What Is Available Financial Resource In Divorce?

The starting point in every case must be to establish the financial positions of the parties (ie. what are the assets and liabilities of the parties). The court will then decide how the available resources should be allocated fairly and achieve a fair outcome.

In order for the court to determine how the available resources should be distributed to the parties fairly, considerations are given to statutory factors stated in Section 25 of the Matrimonial Causes Act 1973. These are also called “section 25 factors”.


The court will also consider some extra-statutory factors: needs, compensation and sharing (Miller v Miller; McFarlane v McFarlane 2006).


What are the Section 25 Factors?

The court will have to take into account of all the circumstances of a case, first consideration has to be given to welfare of any children under 18 years old, and the following factors: –

  1. Parties’ income and earning capacity, capital, property and financial resources
  2. Parties’ financial needs
  3. Parties’ standard of living during marriage
  4. Parties’ ages and length of marriage
  5. Any physical or mental disabilities
  6. Financial and domestic contributions each party made during the marriage
  7. Any conduct which will be unfair for the court to ignore.


Income and earning capacity, capital, property and financial resources

The court will take into account the parties’ income from all sources. Their respective actual earning will be the starting point.

The court will also consider parties’ potential earning.

The court will consider parties’ skills, age, and time out of work etc.

Earning Capacity maybe significant In determining who occupy the family matrimonial home.



First Hearing/“First appointment”

Depending on local court practice this will may be used as a first opportunity by the District Judge to address issues and encourage the parties to negotiate.

Procedural matters are dealt with and directions are given by the Judge about the future conduct of the case. The Judge will effectively endorse a timetable agreed by both parties leading up to the next hearing. Typical provision will include a timetable for parties (i) to exchange their questionnaires, which give parties a one-off chance to raise queries against each other’s Form E, (ii) provide certain disclosures; and (iii) a timetable for the next hearing.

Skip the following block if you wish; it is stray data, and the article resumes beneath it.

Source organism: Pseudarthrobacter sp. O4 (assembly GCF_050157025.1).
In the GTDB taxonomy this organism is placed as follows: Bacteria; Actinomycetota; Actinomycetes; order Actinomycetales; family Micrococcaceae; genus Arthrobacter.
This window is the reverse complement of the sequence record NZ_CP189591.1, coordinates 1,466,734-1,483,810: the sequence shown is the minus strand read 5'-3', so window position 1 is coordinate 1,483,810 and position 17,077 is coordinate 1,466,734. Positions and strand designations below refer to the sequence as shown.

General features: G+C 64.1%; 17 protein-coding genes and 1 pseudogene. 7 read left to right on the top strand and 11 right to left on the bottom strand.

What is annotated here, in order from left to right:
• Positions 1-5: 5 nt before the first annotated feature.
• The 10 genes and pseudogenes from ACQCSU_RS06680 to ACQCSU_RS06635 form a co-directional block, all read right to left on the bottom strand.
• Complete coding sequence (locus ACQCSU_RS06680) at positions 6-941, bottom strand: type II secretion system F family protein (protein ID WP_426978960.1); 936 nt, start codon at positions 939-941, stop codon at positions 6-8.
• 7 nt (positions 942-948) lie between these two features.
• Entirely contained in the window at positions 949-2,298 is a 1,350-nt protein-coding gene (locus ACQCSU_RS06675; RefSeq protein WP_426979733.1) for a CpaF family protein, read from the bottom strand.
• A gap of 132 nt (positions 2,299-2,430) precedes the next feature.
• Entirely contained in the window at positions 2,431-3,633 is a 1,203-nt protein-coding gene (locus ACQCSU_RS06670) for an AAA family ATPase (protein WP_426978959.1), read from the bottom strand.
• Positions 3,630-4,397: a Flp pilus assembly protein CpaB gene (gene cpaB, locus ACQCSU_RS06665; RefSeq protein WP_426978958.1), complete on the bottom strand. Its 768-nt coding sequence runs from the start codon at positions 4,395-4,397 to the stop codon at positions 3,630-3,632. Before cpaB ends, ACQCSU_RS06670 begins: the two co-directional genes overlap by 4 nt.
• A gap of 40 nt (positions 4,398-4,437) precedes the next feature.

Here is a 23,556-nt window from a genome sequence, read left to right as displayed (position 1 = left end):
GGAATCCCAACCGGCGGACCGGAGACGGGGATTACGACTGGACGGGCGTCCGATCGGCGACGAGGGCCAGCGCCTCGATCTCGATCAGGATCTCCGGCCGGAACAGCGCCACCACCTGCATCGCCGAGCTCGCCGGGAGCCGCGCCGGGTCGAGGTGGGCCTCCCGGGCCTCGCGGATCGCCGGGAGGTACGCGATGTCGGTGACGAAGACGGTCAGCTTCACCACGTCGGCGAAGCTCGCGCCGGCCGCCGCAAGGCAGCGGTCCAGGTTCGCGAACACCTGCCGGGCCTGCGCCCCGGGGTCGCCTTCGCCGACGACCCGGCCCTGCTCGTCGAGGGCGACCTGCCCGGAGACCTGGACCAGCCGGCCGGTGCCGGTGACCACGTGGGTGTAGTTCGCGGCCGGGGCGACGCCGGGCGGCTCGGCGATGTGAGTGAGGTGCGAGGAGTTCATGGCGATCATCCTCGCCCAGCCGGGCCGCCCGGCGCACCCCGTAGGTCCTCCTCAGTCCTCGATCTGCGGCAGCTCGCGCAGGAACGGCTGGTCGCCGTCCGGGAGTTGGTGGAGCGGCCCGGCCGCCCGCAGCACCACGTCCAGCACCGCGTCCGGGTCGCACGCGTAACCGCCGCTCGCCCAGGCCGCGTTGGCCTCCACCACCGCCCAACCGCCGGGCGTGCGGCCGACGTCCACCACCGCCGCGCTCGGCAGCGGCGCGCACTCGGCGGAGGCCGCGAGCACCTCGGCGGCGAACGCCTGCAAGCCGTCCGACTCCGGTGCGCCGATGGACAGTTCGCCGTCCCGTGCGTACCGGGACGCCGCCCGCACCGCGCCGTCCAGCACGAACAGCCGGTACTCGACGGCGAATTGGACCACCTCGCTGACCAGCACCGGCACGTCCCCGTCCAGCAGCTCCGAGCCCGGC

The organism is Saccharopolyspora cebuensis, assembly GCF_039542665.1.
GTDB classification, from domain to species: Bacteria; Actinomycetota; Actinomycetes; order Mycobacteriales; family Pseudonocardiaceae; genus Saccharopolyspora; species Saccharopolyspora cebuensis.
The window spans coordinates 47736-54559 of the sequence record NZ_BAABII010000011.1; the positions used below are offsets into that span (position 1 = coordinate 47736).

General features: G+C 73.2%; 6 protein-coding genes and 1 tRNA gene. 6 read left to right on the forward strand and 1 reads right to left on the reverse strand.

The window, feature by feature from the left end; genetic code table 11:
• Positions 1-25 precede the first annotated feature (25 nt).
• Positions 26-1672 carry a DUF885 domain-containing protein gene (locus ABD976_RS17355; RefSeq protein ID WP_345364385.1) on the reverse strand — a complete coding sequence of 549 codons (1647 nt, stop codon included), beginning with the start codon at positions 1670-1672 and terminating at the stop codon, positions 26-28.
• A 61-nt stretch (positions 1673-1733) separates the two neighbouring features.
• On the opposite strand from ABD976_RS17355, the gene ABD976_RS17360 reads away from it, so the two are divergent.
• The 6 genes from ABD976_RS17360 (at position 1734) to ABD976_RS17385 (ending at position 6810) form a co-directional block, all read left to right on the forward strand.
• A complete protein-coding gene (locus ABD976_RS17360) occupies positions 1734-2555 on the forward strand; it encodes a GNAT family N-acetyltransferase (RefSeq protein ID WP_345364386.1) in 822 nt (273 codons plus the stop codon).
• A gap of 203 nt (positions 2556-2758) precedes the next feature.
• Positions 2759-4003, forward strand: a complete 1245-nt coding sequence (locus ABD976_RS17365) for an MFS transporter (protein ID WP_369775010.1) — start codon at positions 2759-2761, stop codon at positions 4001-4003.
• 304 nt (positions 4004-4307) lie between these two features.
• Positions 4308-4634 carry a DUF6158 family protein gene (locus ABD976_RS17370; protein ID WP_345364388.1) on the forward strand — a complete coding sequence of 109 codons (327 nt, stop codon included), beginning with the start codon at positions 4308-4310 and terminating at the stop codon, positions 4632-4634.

In the first appointment, the only people present will be the Judge, the parties and their legal representatives.


Second Hearing/Financial Dispute Resolution Appointment

The “FDR” is usually listed about 2 months after the First Appointment. By that time both parties should have available all the relevant facts and documents, if directions set out by the Judge in the first appointment are follow strictly. If not, the parties would get a chance to raise these issues with the Judge in the FDR.

The FDR will be led by the District Judge with a view to encouraging the parties to reach a settlement on a without prejudice basis.

Without Prejudice offers will usually have been made on both sides and these will be considered by the Judge and each of the legal representatives will explain their respective positions.

Each Judge has their own way of conducting the FDR. However, the Judge is likely to give a view as to which arguments are likely to find favour and may indicate what kind of order he or she would make if hearing the matter. The parties and their lawyers are then invited to leave the Judge’s room in order to negotiate.

If agreement is reached, the District Judge may make an order there and then but it is quite usual for the matter to be adjourned so the order can be drafted by your solicitor back at the office, approved by the other side and then sent to the Court for approval. If the matter is not agreed, the Judge will make any further directions required and set the case down for a final hearing.


Final Hearing – If the parties are still not in agreement, the matter is listed for a final hearing. This is a much longer hearing, again heard in private, although it may take place either in the Judge’s room or in a Court room.

A very straightforward case might be set down for half a day. A longer case will take up a whole day or even a week. The Judge who dealt with the FDR cannot deal with the final hearing because he/she will be aware of the without prejudice offers which cannot be disclosed to the trial Judge.

At the start of the case, the solicitor or barrister for the Applicant will make an opening speech explaining what the case is about.

Each of the parties and any witnesses then give evidence, according to the timetable set/agreed in the previous hearing or in a Pre-Trial review hearing for more complicated cases, and are cross-examined.

The usual timetable for a final hearing is as follows : the Applicant going first followed by his/her witnesses and the Respondent and his/her witnesses giving evidence second. The lawyers each make a closing speech.

The Judge will then give his or her Judgement and make whatever order he/she considers appropriate. After the order has been made there will be more arguments presented on the question of costs and a costs order may be made.

If you have any enquiries about divorce, please contact our highly experienced family law team.